The Federal Reserve announced midday that it will begin large-scale purchases of 30-year Treasury Bonds to the tune of $300 billion over the next six months, reports David Goldman for CNN Money. This would help the government accomplish two goals, according to many economists:
- Lower interest rates on corporate debt and mortgage loans
- Maintain a critical level of support for the bond market to keep values higher
Federal Reserve Chairman Ben Bernanke has made statements that the central bank will use “all the tools” available to revive economic growth, so this move had been expected. Bernanke also left a key short-term bank lending rate at a record low of between zero and 0.25%.
Since interest rates fall as bond prices rise, the money going into 30-year bonds would help push down yields. They’ve been inching up toward 4% after falling to near 2.5% in December. Additionally, by sending prices up, the central bank could help lure more buyers to help prop up a slumping market.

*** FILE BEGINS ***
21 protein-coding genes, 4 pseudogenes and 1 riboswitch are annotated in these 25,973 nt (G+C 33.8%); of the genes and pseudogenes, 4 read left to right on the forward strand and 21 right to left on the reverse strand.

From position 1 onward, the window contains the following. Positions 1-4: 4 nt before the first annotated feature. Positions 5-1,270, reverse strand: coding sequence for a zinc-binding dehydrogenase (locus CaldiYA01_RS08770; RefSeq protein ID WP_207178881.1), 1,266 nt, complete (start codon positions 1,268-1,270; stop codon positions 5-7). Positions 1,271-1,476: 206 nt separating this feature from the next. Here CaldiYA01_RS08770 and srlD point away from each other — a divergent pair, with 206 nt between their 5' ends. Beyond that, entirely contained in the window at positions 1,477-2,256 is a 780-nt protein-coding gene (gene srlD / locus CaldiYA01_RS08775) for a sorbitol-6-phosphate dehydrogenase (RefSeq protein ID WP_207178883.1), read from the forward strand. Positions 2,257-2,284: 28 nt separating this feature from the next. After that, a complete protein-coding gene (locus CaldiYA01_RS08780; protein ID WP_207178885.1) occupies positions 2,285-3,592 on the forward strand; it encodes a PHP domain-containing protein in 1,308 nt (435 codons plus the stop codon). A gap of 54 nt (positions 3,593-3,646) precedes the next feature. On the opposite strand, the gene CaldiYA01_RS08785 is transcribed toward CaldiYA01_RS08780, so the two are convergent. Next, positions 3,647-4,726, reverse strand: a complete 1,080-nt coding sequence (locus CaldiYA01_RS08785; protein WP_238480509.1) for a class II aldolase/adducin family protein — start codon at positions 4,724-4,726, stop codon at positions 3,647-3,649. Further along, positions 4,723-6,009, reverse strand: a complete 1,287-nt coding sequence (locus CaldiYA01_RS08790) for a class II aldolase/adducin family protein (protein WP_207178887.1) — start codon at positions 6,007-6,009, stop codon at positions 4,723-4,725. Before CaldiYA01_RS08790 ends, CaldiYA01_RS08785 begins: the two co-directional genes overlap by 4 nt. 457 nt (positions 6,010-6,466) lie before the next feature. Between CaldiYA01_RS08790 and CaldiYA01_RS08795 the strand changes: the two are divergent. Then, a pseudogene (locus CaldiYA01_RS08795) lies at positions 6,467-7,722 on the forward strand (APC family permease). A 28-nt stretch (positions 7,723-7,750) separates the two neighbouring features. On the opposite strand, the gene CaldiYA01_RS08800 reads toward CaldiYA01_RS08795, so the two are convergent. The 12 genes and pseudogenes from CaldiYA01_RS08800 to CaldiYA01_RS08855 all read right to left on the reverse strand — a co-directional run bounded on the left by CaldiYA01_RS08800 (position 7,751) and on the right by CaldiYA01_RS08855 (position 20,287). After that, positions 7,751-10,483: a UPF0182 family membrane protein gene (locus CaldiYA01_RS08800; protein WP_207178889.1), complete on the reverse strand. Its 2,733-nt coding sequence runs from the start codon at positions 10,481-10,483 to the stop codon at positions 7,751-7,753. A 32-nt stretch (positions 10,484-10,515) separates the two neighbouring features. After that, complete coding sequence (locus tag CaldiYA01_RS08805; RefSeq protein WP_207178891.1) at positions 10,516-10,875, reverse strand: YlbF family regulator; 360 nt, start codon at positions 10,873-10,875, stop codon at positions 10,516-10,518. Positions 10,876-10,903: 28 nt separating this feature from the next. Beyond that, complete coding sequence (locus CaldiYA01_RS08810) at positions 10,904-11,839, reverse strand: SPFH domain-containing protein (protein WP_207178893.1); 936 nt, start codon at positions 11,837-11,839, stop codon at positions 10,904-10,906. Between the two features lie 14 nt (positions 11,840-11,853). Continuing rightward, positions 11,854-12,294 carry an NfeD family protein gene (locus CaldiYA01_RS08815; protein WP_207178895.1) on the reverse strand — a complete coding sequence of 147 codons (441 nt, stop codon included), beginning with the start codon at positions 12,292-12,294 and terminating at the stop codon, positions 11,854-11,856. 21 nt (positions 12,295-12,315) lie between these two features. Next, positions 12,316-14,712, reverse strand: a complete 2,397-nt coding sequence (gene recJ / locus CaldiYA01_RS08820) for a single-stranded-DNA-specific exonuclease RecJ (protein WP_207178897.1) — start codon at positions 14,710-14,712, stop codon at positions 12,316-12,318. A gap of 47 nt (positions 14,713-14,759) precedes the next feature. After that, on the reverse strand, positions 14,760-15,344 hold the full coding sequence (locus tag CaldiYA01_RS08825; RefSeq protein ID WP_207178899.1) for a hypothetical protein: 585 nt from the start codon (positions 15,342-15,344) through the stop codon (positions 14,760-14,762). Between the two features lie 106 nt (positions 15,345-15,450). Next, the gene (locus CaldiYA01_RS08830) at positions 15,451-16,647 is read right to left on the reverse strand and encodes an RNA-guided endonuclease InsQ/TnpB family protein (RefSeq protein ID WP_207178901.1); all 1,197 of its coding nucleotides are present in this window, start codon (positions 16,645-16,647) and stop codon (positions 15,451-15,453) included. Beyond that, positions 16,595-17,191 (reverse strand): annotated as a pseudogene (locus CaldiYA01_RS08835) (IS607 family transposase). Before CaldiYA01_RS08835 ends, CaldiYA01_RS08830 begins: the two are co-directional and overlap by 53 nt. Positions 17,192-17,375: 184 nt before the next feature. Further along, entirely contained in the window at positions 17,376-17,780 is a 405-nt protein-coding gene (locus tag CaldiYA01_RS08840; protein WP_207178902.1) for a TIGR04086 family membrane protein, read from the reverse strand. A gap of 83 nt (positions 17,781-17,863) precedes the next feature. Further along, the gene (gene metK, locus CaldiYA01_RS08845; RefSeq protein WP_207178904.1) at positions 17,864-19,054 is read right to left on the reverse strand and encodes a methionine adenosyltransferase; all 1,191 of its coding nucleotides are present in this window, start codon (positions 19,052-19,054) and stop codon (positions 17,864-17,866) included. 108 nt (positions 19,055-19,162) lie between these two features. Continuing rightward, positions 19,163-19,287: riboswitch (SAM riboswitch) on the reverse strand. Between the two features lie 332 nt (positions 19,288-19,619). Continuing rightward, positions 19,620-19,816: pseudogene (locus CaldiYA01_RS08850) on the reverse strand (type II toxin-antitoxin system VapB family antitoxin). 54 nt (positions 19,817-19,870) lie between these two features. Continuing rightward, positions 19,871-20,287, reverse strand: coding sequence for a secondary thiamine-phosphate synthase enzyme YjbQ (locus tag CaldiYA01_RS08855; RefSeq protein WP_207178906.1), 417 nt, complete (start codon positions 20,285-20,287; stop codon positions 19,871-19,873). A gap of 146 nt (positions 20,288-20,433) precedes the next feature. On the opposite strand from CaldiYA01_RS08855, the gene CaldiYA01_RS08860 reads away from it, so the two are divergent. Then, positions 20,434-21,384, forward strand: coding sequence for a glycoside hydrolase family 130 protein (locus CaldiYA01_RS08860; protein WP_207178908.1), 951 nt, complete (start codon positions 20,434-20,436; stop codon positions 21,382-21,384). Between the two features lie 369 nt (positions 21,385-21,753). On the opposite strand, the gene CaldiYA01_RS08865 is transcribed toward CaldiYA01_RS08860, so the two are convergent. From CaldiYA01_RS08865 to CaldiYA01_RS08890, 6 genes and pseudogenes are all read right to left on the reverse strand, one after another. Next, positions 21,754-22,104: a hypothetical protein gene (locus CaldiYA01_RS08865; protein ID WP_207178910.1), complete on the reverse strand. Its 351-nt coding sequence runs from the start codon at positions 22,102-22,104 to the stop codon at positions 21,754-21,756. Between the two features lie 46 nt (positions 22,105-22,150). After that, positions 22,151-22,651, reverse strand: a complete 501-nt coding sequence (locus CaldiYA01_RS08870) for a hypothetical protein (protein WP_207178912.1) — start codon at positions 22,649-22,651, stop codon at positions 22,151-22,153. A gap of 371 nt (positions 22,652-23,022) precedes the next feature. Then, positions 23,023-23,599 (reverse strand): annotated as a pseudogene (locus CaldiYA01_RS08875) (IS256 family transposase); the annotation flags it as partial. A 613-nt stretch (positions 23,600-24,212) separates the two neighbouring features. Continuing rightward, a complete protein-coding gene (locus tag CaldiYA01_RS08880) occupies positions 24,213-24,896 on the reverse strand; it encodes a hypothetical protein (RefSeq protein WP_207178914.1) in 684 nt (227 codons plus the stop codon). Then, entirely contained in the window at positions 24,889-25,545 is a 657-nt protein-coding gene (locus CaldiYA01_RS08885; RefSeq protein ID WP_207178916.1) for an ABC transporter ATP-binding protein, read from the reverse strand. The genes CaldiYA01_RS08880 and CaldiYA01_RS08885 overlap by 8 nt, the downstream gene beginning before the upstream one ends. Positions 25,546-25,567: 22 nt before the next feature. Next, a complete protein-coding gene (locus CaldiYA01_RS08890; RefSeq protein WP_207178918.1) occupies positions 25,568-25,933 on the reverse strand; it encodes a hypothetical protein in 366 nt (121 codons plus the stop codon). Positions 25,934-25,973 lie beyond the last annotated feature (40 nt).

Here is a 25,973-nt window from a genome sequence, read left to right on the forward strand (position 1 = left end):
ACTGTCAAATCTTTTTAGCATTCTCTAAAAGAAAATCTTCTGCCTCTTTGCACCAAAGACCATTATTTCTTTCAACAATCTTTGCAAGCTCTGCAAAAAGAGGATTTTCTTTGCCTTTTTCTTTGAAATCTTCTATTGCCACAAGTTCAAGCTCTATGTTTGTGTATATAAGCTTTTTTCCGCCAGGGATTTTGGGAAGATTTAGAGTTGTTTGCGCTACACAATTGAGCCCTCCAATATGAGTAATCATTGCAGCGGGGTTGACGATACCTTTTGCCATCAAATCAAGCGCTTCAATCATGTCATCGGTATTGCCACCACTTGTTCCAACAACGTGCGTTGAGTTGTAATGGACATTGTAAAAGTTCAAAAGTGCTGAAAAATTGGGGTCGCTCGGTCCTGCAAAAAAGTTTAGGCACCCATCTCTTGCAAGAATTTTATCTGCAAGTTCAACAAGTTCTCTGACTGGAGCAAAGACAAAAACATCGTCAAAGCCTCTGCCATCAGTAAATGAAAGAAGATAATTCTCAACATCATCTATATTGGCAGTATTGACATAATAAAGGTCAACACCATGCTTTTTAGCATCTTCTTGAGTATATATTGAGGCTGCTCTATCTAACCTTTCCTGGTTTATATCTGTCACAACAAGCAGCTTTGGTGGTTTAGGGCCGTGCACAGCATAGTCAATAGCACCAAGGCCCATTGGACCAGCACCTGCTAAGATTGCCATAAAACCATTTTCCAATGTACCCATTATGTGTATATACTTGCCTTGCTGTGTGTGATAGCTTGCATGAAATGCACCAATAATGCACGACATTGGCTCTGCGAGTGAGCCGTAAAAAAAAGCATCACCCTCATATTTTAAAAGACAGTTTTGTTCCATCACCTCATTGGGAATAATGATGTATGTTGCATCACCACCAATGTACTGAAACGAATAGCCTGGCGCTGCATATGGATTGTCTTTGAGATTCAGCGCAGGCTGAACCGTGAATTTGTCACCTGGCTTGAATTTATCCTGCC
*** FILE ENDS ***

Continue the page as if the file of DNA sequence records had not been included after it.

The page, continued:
- Vanguard Long-Term Bond (BLV): down 10.6% year-to-date
Meanwhile, Bill Gross, manager of Pacific Investment Management Co.’s $138 billion Total Return Fund, upped his holdings of U.S. government debt 15%, the highest percentage since last July 2007, reports Dakin Campbell for Bloomberg.
While the government debt category includes Treasuries, Gross has said in the past that PIMCO is not interested in buying the securities. In February, Gross said it was dependent upon the Federal Reserve to buy Treasuries but that he wouldn’t follow the central bank’s lead.
The opinions and forecasts expressed herein are solely those of Tom Lydon, and may not actually come to pass. Information on this site should not be used or construed as an offer to sell, a solicitation of an offer to buy, or a recommendation for any product.